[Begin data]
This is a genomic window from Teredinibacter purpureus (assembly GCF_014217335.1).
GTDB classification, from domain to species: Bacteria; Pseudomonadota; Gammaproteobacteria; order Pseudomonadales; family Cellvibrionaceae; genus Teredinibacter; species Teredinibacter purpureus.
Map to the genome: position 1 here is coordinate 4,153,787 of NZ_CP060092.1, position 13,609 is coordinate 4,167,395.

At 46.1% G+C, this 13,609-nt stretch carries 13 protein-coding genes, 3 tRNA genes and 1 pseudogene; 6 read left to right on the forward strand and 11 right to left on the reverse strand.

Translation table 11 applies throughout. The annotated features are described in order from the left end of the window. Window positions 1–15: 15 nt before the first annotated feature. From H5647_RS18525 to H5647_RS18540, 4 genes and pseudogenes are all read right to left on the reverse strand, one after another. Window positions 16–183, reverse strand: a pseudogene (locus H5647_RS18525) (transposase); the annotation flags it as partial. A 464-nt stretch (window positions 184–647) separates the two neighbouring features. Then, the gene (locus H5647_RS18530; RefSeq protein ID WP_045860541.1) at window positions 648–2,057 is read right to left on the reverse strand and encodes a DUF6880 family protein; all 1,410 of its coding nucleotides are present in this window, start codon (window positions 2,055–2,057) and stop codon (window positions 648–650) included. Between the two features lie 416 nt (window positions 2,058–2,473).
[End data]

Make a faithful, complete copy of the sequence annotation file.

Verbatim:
This is a genomic window from Teredinibacter purpureus (assembly GCF_014217335.1).
GTDB classification, from domain to species: Bacteria; Pseudomonadota; Gammaproteobacteria; order Pseudomonadales; family Cellvibrionaceae; genus Teredinibacter; species Teredinibacter purpureus.
Map to the genome: position 1 here is coordinate 4,153,787 of NZ_CP060092.1, position 13,609 is coordinate 4,167,395.

At 46.1% G+C, this 13,609-nt stretch carries 13 protein-coding genes, 3 tRNA genes and 1 pseudogene; 6 read left to right on the forward strand and 11 right to left on the reverse strand.

Translation table 11 applies throughout. The annotated features are described in order from the left end of the window. Window positions 1–15: 15 nt before the first annotated feature. From H5647_RS18525 to H5647_RS18540, 4 genes and pseudogenes are all read right to left on the reverse strand, one after another. Window positions 16–183, reverse strand: a pseudogene (locus H5647_RS18525) (transposase); the annotation flags it as partial. A 464-nt stretch (window positions 184–647) separates the two neighbouring features. Then, the gene (locus H5647_RS18530; RefSeq protein ID WP_045860541.1) at window positions 648–2,057 is read right to left on the reverse strand and encodes a DUF6880 family protein; all 1,410 of its coding nucleotides are present in this window, start codon (window positions 2,055–2,057) and stop codon (window positions 648–650) included. Between the two features lie 416 nt (window positions 2,058–2,473).